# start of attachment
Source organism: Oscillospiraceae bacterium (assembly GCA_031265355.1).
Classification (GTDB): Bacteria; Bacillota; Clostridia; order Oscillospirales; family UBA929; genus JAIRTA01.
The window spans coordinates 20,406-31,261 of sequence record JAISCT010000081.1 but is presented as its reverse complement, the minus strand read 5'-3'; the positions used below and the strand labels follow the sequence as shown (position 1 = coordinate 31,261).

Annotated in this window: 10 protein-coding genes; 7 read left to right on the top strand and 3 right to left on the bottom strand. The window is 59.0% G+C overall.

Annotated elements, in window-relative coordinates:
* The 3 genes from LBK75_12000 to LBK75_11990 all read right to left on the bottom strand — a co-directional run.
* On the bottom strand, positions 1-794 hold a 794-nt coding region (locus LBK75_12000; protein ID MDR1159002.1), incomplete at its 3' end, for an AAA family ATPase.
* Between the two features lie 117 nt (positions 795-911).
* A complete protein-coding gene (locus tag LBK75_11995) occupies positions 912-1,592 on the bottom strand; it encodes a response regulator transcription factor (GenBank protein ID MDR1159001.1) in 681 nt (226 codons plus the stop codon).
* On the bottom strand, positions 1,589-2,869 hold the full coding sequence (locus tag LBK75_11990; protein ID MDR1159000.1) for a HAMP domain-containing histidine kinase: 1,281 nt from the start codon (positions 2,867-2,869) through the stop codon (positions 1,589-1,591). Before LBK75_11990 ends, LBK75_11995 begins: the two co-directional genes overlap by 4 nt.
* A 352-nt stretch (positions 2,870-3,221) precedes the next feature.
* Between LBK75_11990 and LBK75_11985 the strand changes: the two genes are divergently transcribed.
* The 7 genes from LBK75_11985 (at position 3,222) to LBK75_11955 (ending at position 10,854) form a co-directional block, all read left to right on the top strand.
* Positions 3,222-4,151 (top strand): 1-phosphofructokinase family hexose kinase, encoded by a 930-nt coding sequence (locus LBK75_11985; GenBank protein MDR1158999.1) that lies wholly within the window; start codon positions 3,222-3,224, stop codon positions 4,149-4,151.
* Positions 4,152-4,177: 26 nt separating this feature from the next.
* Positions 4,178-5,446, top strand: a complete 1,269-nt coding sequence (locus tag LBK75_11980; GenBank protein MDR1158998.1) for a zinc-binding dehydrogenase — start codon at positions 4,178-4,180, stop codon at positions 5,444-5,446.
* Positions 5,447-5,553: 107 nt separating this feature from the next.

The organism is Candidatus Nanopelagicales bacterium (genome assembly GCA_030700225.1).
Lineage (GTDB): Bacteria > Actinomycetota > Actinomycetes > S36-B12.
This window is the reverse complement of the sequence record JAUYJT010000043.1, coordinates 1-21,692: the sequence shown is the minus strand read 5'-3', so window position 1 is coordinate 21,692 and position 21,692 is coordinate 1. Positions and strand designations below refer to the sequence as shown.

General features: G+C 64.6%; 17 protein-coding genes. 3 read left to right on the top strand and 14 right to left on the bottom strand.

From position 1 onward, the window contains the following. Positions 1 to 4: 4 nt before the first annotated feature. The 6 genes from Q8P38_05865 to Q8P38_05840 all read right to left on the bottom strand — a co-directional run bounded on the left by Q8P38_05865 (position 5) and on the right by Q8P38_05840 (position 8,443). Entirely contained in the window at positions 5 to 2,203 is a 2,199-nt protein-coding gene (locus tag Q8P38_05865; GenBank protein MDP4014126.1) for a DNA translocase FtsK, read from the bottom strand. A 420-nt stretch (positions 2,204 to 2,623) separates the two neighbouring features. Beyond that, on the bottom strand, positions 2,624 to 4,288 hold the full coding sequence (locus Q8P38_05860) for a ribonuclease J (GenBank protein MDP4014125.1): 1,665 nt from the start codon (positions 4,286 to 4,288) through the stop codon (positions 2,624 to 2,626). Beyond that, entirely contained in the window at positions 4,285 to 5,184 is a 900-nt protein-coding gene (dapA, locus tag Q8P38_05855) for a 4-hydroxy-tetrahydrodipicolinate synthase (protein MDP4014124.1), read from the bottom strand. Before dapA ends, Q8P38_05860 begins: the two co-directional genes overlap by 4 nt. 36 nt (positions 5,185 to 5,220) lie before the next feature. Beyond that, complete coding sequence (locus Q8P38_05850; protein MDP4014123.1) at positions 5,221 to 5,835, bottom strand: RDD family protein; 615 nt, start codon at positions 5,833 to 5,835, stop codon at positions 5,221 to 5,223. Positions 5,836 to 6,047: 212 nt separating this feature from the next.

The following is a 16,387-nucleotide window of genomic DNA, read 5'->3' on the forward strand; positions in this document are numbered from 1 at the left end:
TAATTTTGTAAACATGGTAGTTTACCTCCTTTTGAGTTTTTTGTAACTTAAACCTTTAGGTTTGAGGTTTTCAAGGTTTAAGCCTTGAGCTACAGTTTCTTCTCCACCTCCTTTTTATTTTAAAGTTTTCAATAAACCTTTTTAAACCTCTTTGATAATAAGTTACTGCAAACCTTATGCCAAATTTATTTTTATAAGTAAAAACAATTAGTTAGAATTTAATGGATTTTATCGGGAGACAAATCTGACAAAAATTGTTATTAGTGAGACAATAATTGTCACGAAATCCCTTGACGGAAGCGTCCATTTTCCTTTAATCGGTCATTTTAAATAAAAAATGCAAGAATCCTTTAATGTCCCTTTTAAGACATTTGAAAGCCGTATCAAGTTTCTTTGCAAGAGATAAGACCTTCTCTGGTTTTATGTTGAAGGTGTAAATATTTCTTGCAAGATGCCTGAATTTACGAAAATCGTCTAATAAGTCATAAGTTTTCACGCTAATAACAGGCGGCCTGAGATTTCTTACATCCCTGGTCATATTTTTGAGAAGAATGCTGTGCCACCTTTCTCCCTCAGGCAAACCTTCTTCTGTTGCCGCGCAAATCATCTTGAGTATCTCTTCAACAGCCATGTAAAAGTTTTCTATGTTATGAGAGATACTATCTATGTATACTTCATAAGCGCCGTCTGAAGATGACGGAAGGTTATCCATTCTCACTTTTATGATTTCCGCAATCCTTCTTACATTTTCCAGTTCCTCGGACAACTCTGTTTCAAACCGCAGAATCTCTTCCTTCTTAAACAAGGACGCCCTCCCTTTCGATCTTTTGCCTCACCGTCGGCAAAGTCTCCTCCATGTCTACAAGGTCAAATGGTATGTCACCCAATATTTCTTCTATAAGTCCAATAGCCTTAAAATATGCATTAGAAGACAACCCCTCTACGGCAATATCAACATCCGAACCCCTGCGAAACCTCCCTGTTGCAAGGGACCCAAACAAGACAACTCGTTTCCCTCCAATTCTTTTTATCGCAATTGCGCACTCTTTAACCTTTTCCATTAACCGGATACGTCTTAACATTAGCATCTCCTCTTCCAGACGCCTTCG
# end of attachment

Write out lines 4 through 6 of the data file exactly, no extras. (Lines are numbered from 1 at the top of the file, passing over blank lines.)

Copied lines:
Annotated in this window: 10 protein-coding genes; 7 read left to right on the top strand and 3 right to left on the bottom strand. The window is 59.0% G+C overall.

Annotated elements, in window-relative coordinates:
* The 3 genes from LBK75_12000 to LBK75_11990 all read right to left on the bottom strand — a co-directional run.